Fish based formulation
The fish wastes like head, gut, fins, bones, scales etc. are rich in many essential nutrients. These waste materials could be converted to resource by simple fermentation process by using some carbohydrate source such as jaggery or molasses (Thendral et al., 2014). Besides this, trash fish is another material that has the potentiality to promote plant growth. Trash fish means the discarded fish which are not consumed by human being because of various reasons like poor quality, very small size etc (Immaculate et al., 2013). In this context, Ramalingam et al., (2014) reported 50, 45 and 66% higher shoot length in Lycopersicon esculentum, Hibiscus esculentus and Solanum melongena, respectivelydue to application of trash fish manure as compared to control. Thendral et al., (2014) also reported the spraying of liquid fermented fish waste helped in increasing plant growth and development because of increasing the thickness of the plant conducting systems. Table 3 presented the nutritional quality of fish manure (Ramalingam et al., 2014).

Table 3: Concentration of minerals and metals in trash fish manure.

Compost is prepared from any biodegradable waste materials like straws, crop stubbles, crop residues, weeds, waste fodder, waste vegetables and other organic material such as rice straw, wood, saw dust, sugarcane trash and corn cobs etc. These organic materials are rich in organic carbon and the addition of these organic materials improves the soil physicochemical characteristics. As shown in Table 4 some common weed species having high nutrient content and can be used as a substrate for compost (Bordoloi et al., 2015).

Table 4: Nutrient content of some common weed species.

To enrich the compost sometimes rock phosphate, Azotobocter, Acetobacter, PSB is also added. The N, P, K content of general compost was found to be enhanced by 2.76, 3.70 and 2.20 fold higher after incubation with microbes like AulosiraAzosprillum and Azotobacter for 6 weeks (Jacob et al., 2017).Thus, enrichment of compost with beneficial organisms like plant growth-promoting microorganisms further helps in increasing benefits of compost towards both agriculture as well as environment (Sousa et al., 2018).
Considering the importance of beneficial microbes, efficient microorganism (EM) compost is prepared by mixing the EM consortium like Candida tropicalis, Phanerochaete chrysosporium, Streptomyces globisporous, Lactobacillus sp. and photosynthetic bacteria etc. with the other compost material like paddy straw (Sharma et al., 2014). Apart from increasing the crop yield, the addition of EM compost also increased the microbial biomass C of soil (Sharma et al., 2017). When rock phosphate is added with compost materials like animal faeces, plant residues and microbes, it increased the P solubility from rock phosphate because of release of more soluble P due to the action of organic acids produced by the microbes (Puente et al., 2004). Apart from increasing the yield of wheat crop, the addition of rock phosphate enriched compost (rock phosphate + poultry litter + Pseudomonas sp.) enhanced soil chemical and biological properties as compared to control (Billah et al., 2020).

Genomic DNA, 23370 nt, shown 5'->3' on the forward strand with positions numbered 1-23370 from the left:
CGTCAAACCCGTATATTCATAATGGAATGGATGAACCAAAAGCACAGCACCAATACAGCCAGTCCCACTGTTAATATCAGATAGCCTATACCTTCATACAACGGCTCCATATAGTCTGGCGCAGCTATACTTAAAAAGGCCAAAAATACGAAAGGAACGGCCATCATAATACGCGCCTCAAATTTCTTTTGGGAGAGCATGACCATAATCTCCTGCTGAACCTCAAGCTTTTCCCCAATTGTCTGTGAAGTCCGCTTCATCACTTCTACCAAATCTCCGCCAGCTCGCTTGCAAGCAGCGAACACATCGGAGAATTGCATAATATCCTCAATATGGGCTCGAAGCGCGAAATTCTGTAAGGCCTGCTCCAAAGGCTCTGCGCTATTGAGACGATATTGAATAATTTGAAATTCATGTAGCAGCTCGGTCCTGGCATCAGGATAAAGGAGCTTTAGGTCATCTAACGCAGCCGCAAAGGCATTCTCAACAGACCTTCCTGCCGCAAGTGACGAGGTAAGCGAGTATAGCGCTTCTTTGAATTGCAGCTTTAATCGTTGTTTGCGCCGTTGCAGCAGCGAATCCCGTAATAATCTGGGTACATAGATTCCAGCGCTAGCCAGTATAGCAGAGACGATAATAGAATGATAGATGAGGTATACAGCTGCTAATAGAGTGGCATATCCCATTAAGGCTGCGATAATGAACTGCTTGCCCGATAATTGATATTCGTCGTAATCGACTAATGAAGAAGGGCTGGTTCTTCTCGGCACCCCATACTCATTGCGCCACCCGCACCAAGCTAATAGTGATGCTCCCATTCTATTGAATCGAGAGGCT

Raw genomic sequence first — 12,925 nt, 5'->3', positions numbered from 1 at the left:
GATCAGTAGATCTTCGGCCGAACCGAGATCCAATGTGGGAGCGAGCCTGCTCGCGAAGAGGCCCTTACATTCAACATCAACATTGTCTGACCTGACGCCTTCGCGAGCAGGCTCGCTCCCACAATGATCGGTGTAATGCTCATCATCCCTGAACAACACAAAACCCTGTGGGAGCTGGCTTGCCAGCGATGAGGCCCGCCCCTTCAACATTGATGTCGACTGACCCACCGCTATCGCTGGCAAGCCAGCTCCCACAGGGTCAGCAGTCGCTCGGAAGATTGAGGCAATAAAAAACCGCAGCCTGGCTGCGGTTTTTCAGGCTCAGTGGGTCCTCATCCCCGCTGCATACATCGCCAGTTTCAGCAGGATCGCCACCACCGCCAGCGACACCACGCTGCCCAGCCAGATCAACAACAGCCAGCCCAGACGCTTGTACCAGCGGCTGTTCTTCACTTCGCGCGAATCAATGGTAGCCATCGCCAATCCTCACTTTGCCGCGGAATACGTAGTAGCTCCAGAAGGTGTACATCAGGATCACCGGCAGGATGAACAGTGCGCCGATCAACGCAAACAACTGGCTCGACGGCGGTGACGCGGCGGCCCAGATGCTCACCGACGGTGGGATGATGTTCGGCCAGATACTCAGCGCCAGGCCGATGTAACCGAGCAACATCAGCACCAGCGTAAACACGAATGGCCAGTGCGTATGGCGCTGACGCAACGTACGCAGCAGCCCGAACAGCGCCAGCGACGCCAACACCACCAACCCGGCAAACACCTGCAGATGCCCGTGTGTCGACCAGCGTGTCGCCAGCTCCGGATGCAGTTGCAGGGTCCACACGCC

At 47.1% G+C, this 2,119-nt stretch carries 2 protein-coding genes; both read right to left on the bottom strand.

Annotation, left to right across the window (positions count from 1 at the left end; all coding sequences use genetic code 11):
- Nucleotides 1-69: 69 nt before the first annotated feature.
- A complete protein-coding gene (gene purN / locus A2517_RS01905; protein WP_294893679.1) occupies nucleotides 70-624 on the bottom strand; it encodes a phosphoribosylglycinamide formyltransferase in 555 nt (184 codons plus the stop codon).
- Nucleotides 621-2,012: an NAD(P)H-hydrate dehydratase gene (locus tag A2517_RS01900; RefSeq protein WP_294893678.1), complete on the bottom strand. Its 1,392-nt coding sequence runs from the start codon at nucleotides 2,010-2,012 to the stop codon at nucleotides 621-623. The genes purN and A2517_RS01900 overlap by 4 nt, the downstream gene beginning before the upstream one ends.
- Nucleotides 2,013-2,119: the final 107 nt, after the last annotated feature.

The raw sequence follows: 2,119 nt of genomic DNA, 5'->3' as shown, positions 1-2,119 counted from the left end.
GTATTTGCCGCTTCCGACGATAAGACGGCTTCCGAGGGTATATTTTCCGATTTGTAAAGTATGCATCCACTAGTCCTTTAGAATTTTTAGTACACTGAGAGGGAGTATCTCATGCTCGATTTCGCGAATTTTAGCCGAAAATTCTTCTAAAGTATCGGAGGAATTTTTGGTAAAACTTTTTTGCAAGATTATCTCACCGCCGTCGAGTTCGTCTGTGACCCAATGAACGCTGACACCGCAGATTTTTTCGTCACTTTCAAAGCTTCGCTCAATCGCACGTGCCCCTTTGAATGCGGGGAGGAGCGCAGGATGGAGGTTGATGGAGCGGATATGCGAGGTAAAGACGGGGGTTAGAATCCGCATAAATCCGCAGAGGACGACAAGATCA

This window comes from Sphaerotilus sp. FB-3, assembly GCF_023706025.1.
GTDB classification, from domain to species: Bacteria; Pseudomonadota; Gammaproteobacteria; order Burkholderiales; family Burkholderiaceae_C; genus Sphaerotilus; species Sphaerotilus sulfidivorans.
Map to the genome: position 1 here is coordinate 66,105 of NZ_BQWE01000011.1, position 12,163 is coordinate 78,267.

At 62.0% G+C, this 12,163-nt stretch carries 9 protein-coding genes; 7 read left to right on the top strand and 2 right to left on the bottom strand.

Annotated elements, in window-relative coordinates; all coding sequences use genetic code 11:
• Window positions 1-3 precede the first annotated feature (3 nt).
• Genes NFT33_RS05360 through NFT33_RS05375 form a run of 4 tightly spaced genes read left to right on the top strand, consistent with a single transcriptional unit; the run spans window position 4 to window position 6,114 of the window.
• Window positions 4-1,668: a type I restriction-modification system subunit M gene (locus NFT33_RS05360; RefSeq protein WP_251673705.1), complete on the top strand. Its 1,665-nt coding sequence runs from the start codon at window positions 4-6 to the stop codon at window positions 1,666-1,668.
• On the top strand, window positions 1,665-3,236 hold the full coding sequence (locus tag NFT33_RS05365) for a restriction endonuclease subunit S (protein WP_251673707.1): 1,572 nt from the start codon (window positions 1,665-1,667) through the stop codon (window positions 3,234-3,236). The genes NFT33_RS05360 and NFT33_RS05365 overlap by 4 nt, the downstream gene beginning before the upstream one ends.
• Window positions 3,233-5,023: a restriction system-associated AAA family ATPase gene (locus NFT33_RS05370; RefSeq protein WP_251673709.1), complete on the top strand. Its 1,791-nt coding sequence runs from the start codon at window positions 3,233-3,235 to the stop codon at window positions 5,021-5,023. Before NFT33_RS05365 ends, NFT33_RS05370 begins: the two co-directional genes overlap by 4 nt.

It is product of quick semi-aerobic process where organic residues are converted into fine organic material by some specific earthworms. It contains higher level of nitrogen (1.6%), phosphorus (0.7%) and potassium (0.8%), calcium (0.5%) and magnesium (0.2%) (Buchanan et al., 1988) as well as presence of some hormones, enzymes and humic acids (Khan, 2018). Now a days for nutrient enrichment of vermicompost, azolla and cattle dung is also used as a substrate of earthworm in addition to rice straw (Arora and Kaur, 2019). Since the nutrient content of azolla is comparatively more than rice straw, (5.3% N, 8.3% K) (Sreenivasa, 2012), thus nutrient content of vermicompost prepared through rice straw blended with azolla is also higher. Because of the robust metabolic system of earthworm, it has the potentiality to valorize and detoxify heavy metals in industrial by-products. Thus,vermicompost prepared from Municipal solid wastes (MSW) can also be effectively applied for crop growth and development (Banashree et al., 2020).
Vermicompost greatly enhances the root formation, elongation of stem and biomass production in many crops.  It also enhances the soil physical properties like porosity, aeration, bulk density, drainage, water-holding capacity as well as other microbial activity of soil (Lim et al., 2014).